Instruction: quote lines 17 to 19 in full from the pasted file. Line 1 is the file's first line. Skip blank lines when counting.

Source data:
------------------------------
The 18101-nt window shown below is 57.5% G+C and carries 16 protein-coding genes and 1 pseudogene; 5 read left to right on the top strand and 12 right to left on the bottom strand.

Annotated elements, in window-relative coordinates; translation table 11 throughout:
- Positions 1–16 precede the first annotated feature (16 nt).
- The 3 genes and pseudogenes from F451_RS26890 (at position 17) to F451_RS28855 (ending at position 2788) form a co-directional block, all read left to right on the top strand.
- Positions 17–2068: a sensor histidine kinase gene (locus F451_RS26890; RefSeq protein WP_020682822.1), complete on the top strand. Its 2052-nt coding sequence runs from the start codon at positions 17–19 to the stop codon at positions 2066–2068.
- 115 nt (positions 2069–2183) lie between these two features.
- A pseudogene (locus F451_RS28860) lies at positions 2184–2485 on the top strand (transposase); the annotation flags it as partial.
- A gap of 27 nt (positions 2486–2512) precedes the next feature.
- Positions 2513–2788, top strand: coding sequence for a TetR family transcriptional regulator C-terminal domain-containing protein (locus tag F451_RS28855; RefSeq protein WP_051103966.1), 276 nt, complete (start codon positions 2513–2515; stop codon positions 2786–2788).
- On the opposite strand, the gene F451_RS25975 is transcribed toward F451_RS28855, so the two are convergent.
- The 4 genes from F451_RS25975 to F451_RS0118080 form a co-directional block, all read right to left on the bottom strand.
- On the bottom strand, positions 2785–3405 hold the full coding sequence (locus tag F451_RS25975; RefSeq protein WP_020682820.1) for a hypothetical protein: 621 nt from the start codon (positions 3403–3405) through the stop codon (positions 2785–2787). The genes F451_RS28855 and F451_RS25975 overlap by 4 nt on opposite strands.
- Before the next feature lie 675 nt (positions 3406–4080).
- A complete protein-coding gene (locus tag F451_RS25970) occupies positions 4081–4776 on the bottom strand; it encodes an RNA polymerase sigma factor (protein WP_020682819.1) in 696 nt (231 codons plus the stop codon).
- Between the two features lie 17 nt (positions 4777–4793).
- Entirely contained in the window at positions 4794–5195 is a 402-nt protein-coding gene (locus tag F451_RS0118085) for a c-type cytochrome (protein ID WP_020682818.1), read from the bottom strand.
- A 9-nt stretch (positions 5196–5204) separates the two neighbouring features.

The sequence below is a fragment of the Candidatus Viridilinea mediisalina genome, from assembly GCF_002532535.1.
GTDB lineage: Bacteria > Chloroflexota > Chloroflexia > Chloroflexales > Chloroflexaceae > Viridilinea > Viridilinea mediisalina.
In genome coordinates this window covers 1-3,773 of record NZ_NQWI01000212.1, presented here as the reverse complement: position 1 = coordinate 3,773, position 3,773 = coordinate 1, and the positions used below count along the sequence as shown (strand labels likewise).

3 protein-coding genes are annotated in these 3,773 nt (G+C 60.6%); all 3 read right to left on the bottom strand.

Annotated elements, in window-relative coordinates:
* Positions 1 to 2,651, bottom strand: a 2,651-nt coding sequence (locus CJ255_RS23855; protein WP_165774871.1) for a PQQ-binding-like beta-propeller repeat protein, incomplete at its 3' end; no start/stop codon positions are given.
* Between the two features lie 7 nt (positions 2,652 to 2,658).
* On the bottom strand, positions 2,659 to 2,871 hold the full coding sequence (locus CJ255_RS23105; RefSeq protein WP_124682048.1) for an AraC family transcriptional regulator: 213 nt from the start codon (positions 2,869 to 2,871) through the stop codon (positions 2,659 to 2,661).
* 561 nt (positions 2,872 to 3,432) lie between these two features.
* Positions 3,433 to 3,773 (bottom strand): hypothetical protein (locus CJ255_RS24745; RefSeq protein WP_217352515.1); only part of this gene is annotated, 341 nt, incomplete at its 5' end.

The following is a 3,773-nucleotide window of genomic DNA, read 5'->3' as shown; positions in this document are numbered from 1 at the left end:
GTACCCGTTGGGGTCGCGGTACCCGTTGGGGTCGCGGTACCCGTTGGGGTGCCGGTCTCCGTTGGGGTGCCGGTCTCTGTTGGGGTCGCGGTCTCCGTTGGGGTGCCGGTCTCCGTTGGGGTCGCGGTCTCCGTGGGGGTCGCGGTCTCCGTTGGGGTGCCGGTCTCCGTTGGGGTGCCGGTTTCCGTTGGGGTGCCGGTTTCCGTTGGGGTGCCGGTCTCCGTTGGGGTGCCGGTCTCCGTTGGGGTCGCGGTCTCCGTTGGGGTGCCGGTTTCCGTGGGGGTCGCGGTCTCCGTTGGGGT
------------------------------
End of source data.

- A 9-nt stretch (positions 5196–5204) separates the two neighbouring features.

The sequence below is a fragment of the Candidatus Viridilinea mediisalina genome, from assembly GCF_002532535.1.
GTDB lineage: Bacteria > Chloroflexota > Chloroflexia > Chloroflexales > Chloroflexaceae > Viridilinea > Viridilinea mediisalina.